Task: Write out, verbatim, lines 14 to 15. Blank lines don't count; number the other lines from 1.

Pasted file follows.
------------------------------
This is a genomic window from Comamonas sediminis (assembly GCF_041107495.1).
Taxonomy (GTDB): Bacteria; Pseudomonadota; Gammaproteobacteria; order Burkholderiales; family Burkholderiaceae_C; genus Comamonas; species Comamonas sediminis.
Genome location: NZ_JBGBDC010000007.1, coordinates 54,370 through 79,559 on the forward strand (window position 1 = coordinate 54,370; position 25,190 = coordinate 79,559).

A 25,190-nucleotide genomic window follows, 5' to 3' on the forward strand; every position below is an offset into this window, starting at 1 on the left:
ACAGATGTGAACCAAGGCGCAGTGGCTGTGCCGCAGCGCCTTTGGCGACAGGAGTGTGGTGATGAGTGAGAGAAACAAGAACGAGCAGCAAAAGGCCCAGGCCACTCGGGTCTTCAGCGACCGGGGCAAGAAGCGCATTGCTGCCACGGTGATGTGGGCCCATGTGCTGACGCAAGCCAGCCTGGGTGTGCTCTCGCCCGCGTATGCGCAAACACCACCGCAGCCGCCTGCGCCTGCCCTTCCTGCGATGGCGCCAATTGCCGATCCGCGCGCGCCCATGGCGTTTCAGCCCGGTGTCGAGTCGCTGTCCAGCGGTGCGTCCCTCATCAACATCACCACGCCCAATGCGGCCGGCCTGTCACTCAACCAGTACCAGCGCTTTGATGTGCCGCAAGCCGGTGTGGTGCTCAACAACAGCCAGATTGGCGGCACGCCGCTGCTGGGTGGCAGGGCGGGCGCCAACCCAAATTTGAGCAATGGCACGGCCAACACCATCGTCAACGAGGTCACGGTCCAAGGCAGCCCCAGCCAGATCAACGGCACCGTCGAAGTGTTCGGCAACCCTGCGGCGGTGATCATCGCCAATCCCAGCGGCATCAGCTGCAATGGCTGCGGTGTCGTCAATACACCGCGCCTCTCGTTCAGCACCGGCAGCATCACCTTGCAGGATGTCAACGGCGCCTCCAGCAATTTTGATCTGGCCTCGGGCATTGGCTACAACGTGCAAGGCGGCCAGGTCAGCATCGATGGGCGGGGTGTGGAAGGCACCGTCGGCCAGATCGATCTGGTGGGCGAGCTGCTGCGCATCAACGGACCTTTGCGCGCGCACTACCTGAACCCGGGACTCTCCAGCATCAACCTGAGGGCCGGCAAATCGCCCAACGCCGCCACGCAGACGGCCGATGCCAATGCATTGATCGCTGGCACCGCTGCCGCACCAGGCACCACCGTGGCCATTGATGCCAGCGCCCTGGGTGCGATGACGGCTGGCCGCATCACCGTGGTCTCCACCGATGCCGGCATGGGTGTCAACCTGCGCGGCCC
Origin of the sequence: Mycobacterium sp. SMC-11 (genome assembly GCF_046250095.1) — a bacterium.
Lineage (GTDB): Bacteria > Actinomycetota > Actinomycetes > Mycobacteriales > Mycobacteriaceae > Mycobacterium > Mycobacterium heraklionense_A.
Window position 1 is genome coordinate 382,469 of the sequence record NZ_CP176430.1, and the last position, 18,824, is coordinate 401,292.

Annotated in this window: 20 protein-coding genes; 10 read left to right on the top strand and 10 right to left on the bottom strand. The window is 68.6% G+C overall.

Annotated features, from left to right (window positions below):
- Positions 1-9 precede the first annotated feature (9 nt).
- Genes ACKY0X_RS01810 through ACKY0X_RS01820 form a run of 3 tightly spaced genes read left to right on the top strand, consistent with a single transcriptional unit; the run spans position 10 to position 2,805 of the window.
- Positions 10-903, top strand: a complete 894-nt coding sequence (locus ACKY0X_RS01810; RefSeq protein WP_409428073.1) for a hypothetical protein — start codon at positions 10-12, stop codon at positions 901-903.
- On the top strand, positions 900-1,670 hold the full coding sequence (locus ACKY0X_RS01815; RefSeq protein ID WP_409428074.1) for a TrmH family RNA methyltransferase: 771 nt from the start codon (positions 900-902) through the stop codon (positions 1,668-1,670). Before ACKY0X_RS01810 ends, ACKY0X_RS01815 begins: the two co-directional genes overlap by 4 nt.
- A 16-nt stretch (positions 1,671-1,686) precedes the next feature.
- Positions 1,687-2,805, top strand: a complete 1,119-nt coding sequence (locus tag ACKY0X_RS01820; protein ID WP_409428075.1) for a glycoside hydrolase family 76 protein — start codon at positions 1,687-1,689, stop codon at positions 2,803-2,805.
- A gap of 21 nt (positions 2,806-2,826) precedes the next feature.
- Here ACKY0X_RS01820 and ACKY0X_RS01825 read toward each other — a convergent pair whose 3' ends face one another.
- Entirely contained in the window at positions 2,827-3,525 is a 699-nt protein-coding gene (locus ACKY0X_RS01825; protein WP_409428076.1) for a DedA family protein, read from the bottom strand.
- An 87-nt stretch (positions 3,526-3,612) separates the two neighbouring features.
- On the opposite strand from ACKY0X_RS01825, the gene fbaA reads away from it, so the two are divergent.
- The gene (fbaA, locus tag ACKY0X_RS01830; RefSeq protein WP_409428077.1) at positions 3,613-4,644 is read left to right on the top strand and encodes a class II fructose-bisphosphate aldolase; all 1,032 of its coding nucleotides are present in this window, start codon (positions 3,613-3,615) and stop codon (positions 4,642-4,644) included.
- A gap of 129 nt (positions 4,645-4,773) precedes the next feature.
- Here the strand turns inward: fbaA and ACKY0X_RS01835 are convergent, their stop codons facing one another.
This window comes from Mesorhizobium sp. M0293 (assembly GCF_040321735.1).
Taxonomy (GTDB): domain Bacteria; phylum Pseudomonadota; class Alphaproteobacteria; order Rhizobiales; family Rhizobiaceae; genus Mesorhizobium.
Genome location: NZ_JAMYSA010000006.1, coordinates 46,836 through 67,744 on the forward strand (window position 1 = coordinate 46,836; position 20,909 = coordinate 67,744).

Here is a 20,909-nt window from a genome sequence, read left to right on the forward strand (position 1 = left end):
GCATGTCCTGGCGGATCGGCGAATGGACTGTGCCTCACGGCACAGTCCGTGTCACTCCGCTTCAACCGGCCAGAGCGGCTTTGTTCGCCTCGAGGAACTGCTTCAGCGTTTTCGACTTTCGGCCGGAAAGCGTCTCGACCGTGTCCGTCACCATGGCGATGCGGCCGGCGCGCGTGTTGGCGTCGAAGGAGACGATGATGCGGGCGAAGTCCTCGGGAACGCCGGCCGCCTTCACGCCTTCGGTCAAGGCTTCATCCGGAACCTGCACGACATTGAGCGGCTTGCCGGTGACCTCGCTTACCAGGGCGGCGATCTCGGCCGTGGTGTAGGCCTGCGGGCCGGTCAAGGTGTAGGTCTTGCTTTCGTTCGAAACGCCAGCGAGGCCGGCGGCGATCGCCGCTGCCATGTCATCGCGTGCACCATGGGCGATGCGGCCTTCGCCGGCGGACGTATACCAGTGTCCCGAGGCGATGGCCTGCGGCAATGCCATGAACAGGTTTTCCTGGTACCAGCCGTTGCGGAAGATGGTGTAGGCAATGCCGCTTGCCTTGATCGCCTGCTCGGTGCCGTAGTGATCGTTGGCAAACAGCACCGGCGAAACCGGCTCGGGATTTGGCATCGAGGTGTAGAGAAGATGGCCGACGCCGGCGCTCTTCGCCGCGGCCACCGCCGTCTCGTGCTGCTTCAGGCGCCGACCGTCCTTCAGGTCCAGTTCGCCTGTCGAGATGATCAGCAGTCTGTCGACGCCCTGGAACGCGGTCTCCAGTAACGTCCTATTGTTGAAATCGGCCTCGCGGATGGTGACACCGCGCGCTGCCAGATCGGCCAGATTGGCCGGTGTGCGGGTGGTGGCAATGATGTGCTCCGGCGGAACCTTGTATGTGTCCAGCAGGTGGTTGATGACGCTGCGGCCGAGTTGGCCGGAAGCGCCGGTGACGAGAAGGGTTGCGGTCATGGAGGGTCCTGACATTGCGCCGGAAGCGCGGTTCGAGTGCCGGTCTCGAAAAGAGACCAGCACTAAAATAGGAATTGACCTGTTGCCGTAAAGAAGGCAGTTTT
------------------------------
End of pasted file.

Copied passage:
- On the top strand, positions 900-1,670 hold the full coding sequence (locus ACKY0X_RS01815; RefSeq protein ID WP_409428074.1) for a TrmH family RNA methyltransferase: 771 nt from the start codon (positions 900-902) through the stop codon (positions 1,668-1,670). Before ACKY0X_RS01810 ends, ACKY0X_RS01815 begins: the two co-directional genes overlap by 4 nt.
- A 16-nt stretch (positions 1,671-1,686) precedes the next feature.